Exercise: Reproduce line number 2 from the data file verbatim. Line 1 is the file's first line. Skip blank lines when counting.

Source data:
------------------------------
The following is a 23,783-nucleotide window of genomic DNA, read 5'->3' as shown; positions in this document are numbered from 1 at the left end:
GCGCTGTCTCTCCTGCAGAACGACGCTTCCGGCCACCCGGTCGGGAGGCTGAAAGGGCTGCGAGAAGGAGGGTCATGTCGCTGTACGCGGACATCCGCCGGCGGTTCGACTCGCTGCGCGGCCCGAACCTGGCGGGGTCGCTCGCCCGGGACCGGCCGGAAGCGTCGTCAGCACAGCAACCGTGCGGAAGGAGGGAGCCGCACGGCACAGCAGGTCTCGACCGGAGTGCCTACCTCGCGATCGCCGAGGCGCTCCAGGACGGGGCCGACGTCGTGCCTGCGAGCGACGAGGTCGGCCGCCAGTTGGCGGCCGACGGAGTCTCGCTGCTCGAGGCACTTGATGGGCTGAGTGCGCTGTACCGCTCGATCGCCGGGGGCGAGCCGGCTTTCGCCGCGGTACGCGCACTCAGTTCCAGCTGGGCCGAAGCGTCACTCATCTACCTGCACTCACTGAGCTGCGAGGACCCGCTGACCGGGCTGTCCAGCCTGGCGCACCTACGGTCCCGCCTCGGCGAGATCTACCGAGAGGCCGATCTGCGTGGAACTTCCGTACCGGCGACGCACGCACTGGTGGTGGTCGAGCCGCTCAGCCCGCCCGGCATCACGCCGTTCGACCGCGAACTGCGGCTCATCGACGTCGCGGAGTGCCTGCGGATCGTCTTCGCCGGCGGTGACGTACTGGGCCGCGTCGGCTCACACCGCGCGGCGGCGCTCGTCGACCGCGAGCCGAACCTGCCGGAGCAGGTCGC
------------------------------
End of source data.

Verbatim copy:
GCGCTGTCTCTCCTGCAGAACGACGCTTCCGGCCACCCGGTCGGGAGGCTGAAAGGGCTGCGAGAAGGAGGGTCATGTCGCTGTACGCGGACATCCGCCGGCGGTTCGACTCGCTGCGCGGCCCGAACCTGGCGGGGTCGCTCGCCCGGGACCGGCCGGAAGCGTCGTCAGCACAGCAACCGTGCGGAAGGAGGGAGCCGCACGGCACAGCAGGTCTCGACCGGAGTGCCTACCTCGCGATCGCCGAGGCGCTCCAGGACGGGGCCGACGTCGTGCCTGCGAGCGACGAGGTCGGCCGCCAGTTGGCGGCCGACGGAGTCTCGCTGCTCGAGGCACTTGATGGGCTGAGTGCGCTGTACCGCTCGATCGCCGGGGGCGAGCCGGCTTTCGCCGCGGTACGCGCACTCAGTTCCAGCTGGGCCGAAGCGTCACTCATCTACCTGCACTCACTGAGCTGCGAGGACCCGCTGACCGGGCTGTCCAGCCTGGCGCACCTACGGTCCCGCCTCGGCGAGATCTACCGAGAGGCCGATCTGCGTGGAACTTCCGTACCGGCGACGCACGCACTGGTGGTGGTCGAGCCGCTCAGCCCGCCCGGCATCACGCCGTTCGACCGCGAACTGCGGCTCATCGACGTCGCGGAGTGCCTGCGGATCGTCTTCGCCGGCGGTGACGTACTGGGCCGCGTCGGCTCACACCGCGCGGCGGCGCTCGTCGACCGCGAGCCGAACCTGCCGGAGCAGGTCGC